Questioning Obama’s Hand On The Bible
Religion & Liberty Online

Questioning Obama’s Hand On The Bible

Just after the Presidential inauguration several leaders raised questions about whether or not President Obama should have sworn the oath of office by placing his hand on the Bible. Mark Driscoll, pastor of Mars Hill Church—a Protestant mega-church in Seattle—after seeing Obama sworn in said, “Praying for our president, who today will place his hand on a Bible he does not believe to take an oath to a God he likely does not know.” Driscoll’s comments stirred up a firestorm of controversy across the country and the Internet.

From a different angel, Dr. Cornel West, professor of Religious Philosophy and Christian Studies at the Union Theological Seminary, reacted strongly against President Obama placing his has on the Bible of Martin Luther King, Jr. in particular. From West’s perspective President Obama had no business placing a hand on King’s Bible for any reason. Obama is no King, suggests West:

“You don’t play with Martin Luther King, Jr. and you don’t play with his people, said West. “By his people, I mean people of good conscience, fundamentally good people committed to peace and truth and justice, especially the Black tradition that produced it.

“All of the blood, sweat and tears that went into producing a Martin Luther King, Jr. generated a brother of such high decency and dignity that you don’t use his prophetic fire for a moment of presidential pageantry without understanding the challenge he represents to all of those in power regardless of what color they are.

“The righteous indignation of a Martin Luther King, Jr. becomes a moment of political calculation. And that makes my blood boil.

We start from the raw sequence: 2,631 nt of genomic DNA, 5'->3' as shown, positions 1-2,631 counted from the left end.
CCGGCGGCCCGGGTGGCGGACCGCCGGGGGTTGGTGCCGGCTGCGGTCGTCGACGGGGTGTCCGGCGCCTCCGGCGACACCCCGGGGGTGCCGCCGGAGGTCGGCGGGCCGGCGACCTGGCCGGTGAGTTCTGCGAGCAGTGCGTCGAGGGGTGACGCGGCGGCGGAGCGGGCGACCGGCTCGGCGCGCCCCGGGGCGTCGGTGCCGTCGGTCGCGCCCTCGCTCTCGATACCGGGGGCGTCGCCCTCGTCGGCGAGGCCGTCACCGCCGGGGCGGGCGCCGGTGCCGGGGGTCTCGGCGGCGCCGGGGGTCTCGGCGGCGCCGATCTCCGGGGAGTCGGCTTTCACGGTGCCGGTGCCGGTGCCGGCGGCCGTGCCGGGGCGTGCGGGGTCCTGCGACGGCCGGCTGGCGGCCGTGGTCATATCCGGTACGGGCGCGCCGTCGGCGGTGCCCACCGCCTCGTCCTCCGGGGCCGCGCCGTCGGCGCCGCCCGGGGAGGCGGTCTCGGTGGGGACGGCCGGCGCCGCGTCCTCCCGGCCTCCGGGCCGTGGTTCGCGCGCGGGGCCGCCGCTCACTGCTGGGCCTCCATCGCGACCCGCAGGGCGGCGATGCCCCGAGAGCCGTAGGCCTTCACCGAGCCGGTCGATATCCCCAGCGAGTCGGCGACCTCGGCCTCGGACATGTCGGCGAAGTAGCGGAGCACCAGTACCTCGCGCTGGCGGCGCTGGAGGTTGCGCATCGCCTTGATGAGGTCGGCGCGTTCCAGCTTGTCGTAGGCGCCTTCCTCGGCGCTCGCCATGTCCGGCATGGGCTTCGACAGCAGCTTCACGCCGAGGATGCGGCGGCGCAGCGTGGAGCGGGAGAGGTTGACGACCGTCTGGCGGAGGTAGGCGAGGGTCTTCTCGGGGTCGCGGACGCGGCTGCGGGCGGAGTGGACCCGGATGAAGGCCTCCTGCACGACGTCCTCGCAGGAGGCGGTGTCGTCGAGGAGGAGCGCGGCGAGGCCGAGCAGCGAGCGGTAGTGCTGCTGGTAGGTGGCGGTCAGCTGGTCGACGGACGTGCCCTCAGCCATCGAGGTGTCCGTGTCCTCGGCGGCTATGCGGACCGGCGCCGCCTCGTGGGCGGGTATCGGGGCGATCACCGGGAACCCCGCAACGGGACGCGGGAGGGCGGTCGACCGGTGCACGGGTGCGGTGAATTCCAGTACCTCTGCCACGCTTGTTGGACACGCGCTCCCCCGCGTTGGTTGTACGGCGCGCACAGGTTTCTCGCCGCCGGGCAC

West is upset about Obama’s theatrics because the President does not go far enough to deal with issues like race, interfering in the internal affairs of other nations, the military use of drones, and issues related to poverty.

Cornel West is now taking heat because he is a prominent black intellectual publicly critiquing the nation’s first black president. West’s own socialist and communitarian commitments mean that he and I would not agree on many solutions. But he should be given freedom to at least ask the questions he is asking. What about race? What about military intervention into the affairs of other nations? What do we do about poverty in America?

Religious leaders, rightly, should be asking better questions about how the religious commitments of political leaders inform their politics. By extension, religious leaders have a role to play in helping political leaders remain accountable to the religious texts and traditions they claim. Driscoll and West simply seem to be raising questions about what they believe the Bible teaches and Obama’s relationship to it—which is a discussion worth having.

Anthony Bradley

Anthony B. Bradley, Ph.D., is distinguished research fellow at the Acton Institute and author of The Political Economy of Liberation: Thomas Sowell and James Cone on the Black Experience.